Lilly’s request comes after the company’s second round of the antibody drug trials showed a lower hospitalization rate for those who had been treated after testing positive for COVID-19. These patients also showed lower levels of the virus in their systems after the combination antibody treatment. After 11 days, patients’ viral load was significantly reduced.
The company plans to request a EUA for a combination antibody treatment in November as well. This will depend on clinical trial enrollment, accumulation of additional safety data and a sufficient supply of the drugs are manufactured. The combination treatment is similar to part of the treatment President Donald Trump received last week.
Lilly chairman and CEO Dave Ricks says the company has communicated with government officials trying to deliver treatment options to the public.
“We do agree with many that during a pandemic, and during a situation where we will likely have more demand than supply, unfortunately,” he said, “It’s best to partner with the government to ensure a fair allocation within the country.”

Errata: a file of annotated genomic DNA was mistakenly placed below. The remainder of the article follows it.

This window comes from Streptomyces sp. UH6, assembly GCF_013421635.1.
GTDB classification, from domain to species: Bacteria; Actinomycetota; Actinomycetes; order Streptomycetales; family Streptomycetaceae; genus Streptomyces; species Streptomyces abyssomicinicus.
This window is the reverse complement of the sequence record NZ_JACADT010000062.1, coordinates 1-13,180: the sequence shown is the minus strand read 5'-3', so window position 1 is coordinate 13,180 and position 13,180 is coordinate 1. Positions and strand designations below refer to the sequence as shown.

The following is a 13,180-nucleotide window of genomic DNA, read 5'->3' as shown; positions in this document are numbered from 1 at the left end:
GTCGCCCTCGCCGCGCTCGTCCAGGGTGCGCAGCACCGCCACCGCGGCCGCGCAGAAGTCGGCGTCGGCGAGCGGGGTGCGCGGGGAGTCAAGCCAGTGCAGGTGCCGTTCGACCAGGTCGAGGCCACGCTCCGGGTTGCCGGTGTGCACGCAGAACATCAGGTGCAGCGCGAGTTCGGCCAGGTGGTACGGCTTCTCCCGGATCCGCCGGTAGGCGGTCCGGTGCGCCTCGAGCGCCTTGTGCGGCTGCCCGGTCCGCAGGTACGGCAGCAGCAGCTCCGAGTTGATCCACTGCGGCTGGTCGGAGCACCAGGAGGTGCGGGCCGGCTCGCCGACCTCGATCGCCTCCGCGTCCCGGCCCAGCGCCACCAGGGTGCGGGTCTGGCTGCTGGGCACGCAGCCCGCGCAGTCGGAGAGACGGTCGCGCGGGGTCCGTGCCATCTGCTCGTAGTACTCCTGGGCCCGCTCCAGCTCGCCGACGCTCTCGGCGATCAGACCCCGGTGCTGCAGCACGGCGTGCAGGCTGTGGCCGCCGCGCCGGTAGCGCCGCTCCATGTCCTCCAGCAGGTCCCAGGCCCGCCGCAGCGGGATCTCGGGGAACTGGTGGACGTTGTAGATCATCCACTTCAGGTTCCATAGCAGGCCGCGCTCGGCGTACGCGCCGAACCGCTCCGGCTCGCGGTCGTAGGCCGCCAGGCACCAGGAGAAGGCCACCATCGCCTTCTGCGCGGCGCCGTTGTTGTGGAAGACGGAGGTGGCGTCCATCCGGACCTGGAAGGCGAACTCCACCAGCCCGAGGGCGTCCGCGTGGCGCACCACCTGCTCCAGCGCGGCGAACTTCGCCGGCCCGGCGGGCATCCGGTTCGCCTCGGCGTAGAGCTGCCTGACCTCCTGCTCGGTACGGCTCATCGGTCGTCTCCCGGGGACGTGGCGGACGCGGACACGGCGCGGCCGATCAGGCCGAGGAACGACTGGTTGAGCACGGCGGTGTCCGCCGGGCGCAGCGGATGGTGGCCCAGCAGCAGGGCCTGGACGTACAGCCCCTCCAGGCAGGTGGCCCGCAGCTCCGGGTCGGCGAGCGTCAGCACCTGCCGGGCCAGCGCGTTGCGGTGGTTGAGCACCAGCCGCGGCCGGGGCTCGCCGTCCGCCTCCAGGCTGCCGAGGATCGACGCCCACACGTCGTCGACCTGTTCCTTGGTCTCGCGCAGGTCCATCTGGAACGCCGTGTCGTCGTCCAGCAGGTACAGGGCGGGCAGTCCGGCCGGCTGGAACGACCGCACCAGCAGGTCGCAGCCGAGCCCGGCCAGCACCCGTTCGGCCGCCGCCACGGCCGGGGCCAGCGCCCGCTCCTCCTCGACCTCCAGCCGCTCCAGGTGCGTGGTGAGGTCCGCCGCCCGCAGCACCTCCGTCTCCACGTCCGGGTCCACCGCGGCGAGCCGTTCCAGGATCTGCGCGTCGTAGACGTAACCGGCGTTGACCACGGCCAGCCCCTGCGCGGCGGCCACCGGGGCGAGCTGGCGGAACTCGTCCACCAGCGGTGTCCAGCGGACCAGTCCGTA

Lilly has yet to have the data peer-reviewed. The company also plans to conduct an open-label study, where participants are aware of treatment they are receiving, in the coming weeks. This study will focus on collecting data regarding hospitalizations, deaths and safety of patients that received either the single or combination antibody treatment.
The company plans to have 100,000 doses of the drug by the end of the October, if the request is approved by the FDA, they plan to produce 1 million by the end of 2020.